Pipeline Series: Non-small Cell Lung Cancer Treatment
The NSCLC treatment pipeline includes additional targeted therapies, immunotherapies, and chemotherapies that have already demonstrated safety and efficacy.
The American Cancer Society estimates that approximately 224,390 new cases of lung cancer, of which 85% to 90% will be non-small cell lung cancer (NSCLC), will be diagnosed in the United States in 2016. About 158,080 patients will die from the disease, leading to more deaths from lung cancer than colon, breast, and prostate cancer combined.1
As with many other cancer types, kinase inhibitors have drastically improved the treatment landscape for metastatic NSCLC. Although the mainstay of advanced or metastatic NSCLC systemic therapy continues to be chemotherapy, the U.S. Food and Drug Administration (FDA) has now approved erlotinib, afatinib, gefitinib, and osimertinib for patients with sensitizing epidermal growth factor receptor (EGFR) mutation-positive tumors.
Likewise, crizotinib, ceritinib, alectinib are indicated for patients with anaplastic lymphoma kinase (ALK) rearrangements. Immunotherapeutic agents like bevacizumab, pembrolizumab, ramucirumab, and nivolumab are also used in this setting.
The NSCLC treatment pipeline includes additional targeted therapies, immunotherapies, and chemotherapies that have already demonstrated safety and efficacy in phase 2 and 3 trials. Cancer Therapy Advisor spoke with Gregory A. Masters, MD, attending physician at the Helen F. Graham Cancer Center in Newark, Delaware, to clarify which therapies he believes are the most promising for metastatic NSCLC treatment.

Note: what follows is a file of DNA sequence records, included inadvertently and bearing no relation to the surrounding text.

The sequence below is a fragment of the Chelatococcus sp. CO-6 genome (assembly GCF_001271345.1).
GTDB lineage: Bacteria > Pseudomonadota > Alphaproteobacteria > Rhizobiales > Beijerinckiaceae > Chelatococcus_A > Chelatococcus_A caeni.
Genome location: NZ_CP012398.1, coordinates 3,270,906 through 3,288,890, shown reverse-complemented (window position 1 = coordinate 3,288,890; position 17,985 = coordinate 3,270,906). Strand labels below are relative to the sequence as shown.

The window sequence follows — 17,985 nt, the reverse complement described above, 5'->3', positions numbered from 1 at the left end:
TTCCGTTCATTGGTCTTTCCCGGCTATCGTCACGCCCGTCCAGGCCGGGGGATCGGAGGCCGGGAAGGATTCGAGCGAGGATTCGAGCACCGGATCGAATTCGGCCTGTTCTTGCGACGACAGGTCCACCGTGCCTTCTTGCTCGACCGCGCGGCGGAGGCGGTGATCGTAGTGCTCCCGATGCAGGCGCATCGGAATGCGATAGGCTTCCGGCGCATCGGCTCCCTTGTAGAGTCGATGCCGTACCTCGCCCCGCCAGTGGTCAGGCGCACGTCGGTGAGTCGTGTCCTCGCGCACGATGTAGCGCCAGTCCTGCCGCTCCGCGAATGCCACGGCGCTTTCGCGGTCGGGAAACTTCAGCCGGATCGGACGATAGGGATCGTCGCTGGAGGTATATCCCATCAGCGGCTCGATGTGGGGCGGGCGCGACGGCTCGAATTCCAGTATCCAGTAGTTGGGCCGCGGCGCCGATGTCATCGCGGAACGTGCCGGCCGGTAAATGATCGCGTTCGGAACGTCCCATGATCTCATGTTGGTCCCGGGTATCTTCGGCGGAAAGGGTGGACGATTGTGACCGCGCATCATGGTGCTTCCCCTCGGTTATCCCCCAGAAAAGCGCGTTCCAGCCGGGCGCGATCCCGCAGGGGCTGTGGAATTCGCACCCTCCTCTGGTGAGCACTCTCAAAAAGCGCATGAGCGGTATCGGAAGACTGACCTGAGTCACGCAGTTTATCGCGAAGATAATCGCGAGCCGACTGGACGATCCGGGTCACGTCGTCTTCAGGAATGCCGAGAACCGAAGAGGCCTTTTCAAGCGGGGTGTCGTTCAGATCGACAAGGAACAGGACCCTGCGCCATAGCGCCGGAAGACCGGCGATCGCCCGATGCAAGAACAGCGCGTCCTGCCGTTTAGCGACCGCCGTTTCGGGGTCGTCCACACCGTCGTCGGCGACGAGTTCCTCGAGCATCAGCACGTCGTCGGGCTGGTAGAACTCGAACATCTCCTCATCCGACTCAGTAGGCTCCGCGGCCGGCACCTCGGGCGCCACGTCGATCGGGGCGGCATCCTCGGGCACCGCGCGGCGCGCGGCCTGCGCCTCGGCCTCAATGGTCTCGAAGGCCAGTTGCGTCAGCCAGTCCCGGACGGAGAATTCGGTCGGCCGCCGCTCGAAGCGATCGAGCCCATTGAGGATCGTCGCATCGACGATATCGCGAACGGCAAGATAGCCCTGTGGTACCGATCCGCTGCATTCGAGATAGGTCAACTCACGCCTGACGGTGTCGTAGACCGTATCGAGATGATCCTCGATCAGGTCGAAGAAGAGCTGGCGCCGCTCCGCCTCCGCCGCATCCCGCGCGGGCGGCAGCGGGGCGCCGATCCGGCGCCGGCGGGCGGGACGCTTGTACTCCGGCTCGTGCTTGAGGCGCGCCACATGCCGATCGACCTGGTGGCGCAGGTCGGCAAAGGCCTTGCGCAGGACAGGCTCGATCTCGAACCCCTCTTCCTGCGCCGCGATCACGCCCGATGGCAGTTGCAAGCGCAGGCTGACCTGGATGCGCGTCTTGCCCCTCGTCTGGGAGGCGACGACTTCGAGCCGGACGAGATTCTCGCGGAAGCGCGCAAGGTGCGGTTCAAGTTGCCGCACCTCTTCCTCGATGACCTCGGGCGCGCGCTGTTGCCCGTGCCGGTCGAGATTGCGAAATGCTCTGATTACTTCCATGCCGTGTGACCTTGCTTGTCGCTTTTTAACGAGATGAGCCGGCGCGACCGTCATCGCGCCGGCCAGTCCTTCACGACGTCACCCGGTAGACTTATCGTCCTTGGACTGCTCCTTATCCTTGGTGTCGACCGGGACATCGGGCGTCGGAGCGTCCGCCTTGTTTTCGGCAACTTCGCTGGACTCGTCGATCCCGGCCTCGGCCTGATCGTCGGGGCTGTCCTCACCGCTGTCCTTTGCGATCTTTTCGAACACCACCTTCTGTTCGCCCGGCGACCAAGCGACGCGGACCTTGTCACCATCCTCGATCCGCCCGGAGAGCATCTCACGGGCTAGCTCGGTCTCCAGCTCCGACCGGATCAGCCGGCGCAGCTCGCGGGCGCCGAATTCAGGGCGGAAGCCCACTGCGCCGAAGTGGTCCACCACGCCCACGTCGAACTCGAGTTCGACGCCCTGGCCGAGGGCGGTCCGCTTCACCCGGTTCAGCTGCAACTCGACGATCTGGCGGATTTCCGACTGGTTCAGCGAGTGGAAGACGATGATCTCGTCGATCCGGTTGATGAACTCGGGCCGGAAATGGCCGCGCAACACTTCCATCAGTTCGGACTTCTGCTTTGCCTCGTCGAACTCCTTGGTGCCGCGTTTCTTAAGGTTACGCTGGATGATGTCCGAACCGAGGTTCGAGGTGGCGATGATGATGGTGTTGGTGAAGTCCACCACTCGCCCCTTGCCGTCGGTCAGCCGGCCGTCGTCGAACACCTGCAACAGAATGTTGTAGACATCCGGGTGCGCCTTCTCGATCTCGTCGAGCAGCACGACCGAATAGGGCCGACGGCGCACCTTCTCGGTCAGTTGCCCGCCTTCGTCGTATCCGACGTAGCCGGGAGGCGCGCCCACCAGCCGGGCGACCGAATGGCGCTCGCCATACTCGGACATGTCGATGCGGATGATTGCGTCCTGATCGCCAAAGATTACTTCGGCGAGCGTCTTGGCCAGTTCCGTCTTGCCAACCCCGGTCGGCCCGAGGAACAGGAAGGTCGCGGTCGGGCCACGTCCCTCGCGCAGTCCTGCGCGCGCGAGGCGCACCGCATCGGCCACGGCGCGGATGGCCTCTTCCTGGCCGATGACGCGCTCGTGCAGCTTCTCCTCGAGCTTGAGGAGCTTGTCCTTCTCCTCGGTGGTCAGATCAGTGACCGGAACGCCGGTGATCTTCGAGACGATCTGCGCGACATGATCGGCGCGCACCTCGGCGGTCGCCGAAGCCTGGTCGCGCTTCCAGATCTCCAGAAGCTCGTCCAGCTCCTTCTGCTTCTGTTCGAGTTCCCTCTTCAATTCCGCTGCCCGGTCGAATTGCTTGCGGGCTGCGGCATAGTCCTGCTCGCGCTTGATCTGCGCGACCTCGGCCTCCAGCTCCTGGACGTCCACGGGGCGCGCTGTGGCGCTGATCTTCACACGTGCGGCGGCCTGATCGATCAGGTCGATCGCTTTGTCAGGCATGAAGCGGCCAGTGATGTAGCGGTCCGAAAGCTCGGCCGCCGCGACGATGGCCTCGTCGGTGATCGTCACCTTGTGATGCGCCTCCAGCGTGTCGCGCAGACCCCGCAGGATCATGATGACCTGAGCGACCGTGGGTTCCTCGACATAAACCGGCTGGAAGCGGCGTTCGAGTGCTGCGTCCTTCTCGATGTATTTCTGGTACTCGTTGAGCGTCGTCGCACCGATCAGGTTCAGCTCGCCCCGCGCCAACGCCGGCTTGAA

"There has been a really tremendous shift in the treatment for NSCLC," said Dr Masters, who is also an associate professor at the Thomas Jefferson University Medical School in Philadelphia, Pennsylvania, and has served on the Thoracic Malignancies Steering Committee at the National Cancer Institute.
"Ten or 15 years ago, we were using chemotherapy almost exclusively," Dr Masters explained. "We were just starting to use some of the targeted drug but without a lot of understanding of how and why they worked or for whom they worked best. We were at a bit of a standstill until the molecular biology started to catch up.
"It is really over the last 5 or 6 years that we have understood all of these molecular mutations that occur in NSCLC, and how many of those can be driving forces for the growth and spread of cancer," Dr Masters told Cancer Therapy Advisor. "Developing drugs that target those mechanisms of growth has really changed the way we treat patients."
Rociletinib is an oral kinase of mutant EGFR, including the T790M mutation that is often present in tumors that are resistant to other kinase inhibitors. In a single-arm, phase 1/2 study of 345 patients with EGFR-mutant NSCLC, who had received at least 1 EGFR inhibitor previously, researchers found that the overall response rate with rociletinib was 49% among those harboring a T790M mutation and 36% among others. The most frequently reported adverse events were hyperglycemia (40%), diarrhea (28%), nausea (23%), fatigue (21%), and decreased appetite (17%).2
In April 2016, however, the FDA voted 12 to 1 in favor of requiring Clovis Oncology to complete a phase 3 trial to evaluate the efficacy and safety of rociletinib in this treatment setting. Their decision was based on the lack of comparative data with another standard therapy, as well as uncertainty as to why patients were switched from the recommended 500 mg dose to the 625 mg dose.
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"Both rociletinib and osimertinib were developed for patients who developed a T790M mutations to an EGFR inhibitor. Osimertinib was approved by the FDA, possibly in part because it was first, but I believe the studies showed a little better toxicity profile," Dr Masters said. "There were concerns about toxicity that the FDA thought that rociletinib did not match up to osimertinib."
The phase 3 trial evaluating the efficacy and safety of rociletinib will be completed in 2018.